Better be Safe than SorryOctober 10, 2014

Two decades ago, Susie O'Neill was working with children at risk. Then and there, she saw a 12-year-old boy with burns. In the company of old men. The scene was not that disturbing, but it made the school teacher wondered why there was no facility for the likes of him. She thought his rehabilitation would be faster if he was surrounded by kids. KIDS Foundation was born, an acronym from Kids in Dangerous Situations. Injury Free Day is observed during the month of October, which is misleading. (It's a month-long campaign. It's all year round, but for the sake of highlighting it.)

The organisation's goal is to educate school children on preventable injuries, where more than 5,000 accidents happen everyday. It's the largest cause of childhood death. Accidents can't be avoided, but it can be reduced. We can help these kids develop risk intelligence by teaching the following:

Wear a helmet when riding on wheels. We can't keep the kids from bicycles especially when the weather is pleasant. But they must protect their head. The vehicle requires balance, and for the little ones, it takes time to get used to it. Falls happen, but we can do something to make the experience less painful (and traumatic). Joining them is better, where you ride on your own bicycle. You'll not only keep an eye on them, but the experience will also be enjoyable for everyone.

Be calm on the pool. Swimming is another outdoor activity we can't resist. It's best to teach the kids the different strokes, but there's no guarantee that drowning won't occur. Keep a close watch. Make sure there's a pool float. You must know artificial respiration.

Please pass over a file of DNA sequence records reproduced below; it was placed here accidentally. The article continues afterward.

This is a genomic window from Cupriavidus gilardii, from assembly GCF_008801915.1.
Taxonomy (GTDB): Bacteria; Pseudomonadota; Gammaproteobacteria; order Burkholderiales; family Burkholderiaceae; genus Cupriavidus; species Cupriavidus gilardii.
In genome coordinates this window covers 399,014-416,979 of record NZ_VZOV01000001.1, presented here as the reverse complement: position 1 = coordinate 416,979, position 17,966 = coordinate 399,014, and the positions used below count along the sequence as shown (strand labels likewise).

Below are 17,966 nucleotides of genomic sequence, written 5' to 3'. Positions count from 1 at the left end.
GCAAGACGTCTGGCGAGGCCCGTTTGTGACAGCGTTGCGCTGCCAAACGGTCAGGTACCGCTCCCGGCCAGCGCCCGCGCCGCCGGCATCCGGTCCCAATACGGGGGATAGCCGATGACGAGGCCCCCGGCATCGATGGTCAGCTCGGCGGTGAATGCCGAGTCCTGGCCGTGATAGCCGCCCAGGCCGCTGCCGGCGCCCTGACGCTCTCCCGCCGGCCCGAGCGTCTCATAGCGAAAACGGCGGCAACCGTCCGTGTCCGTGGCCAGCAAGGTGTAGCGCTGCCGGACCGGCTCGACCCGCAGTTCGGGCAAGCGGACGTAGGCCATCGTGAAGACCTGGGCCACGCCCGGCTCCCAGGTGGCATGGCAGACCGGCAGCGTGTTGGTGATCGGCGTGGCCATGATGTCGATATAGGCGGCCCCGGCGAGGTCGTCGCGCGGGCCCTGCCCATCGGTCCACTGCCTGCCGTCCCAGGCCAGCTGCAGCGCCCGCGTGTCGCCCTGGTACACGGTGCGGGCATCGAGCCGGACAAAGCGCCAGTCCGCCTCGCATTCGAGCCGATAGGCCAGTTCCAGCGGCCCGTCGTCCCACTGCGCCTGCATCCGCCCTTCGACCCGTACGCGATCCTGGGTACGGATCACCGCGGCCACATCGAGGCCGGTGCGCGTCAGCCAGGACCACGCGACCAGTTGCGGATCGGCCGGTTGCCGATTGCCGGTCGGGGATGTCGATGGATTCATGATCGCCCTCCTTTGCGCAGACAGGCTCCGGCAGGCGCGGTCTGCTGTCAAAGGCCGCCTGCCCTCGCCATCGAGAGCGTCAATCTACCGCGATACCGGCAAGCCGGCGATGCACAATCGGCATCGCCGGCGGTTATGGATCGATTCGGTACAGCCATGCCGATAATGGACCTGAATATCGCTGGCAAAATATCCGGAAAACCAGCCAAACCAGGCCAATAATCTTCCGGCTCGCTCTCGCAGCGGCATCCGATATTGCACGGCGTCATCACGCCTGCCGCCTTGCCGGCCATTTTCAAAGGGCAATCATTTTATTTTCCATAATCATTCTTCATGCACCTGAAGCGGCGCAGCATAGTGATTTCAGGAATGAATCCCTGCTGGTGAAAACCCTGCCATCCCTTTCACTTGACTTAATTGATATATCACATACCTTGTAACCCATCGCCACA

Don't play with fire. There are many combustible objects inside the house, and there's a chance that something flames up when it's dry and humid. If you're a smoker, then quit. It won't do good to hide yourself when you have the urge. Show the kids which appliances can be the cause of fire, always reminding them to keep a distance.

There are a few rules to follow on the road. Always fasten your seatbelt when you're inside the car and driving. (The kids will follow.) Remind them not to lean on the vehicle door. When you're on the sidewalk, teach them about the different road signs. (Don't cross when vehicles pass by.) Be considerate to elderly people and individuals with infants.

Be prepared for the unexpected. Injury comes when you least expect it. A game of backyard cricket, an outdoor trip, the stairway. You get hit, you get blisters, you fall down. Supervision is required, but educate them on first aid. (Bandages, cleansers, tablets, etc.)

It will be better to practise on it, so cool heads prevail when accident happens. Don't forget to keep a list of emergency numbers by the phone. Last but not the least, we can stay safe while having fun.

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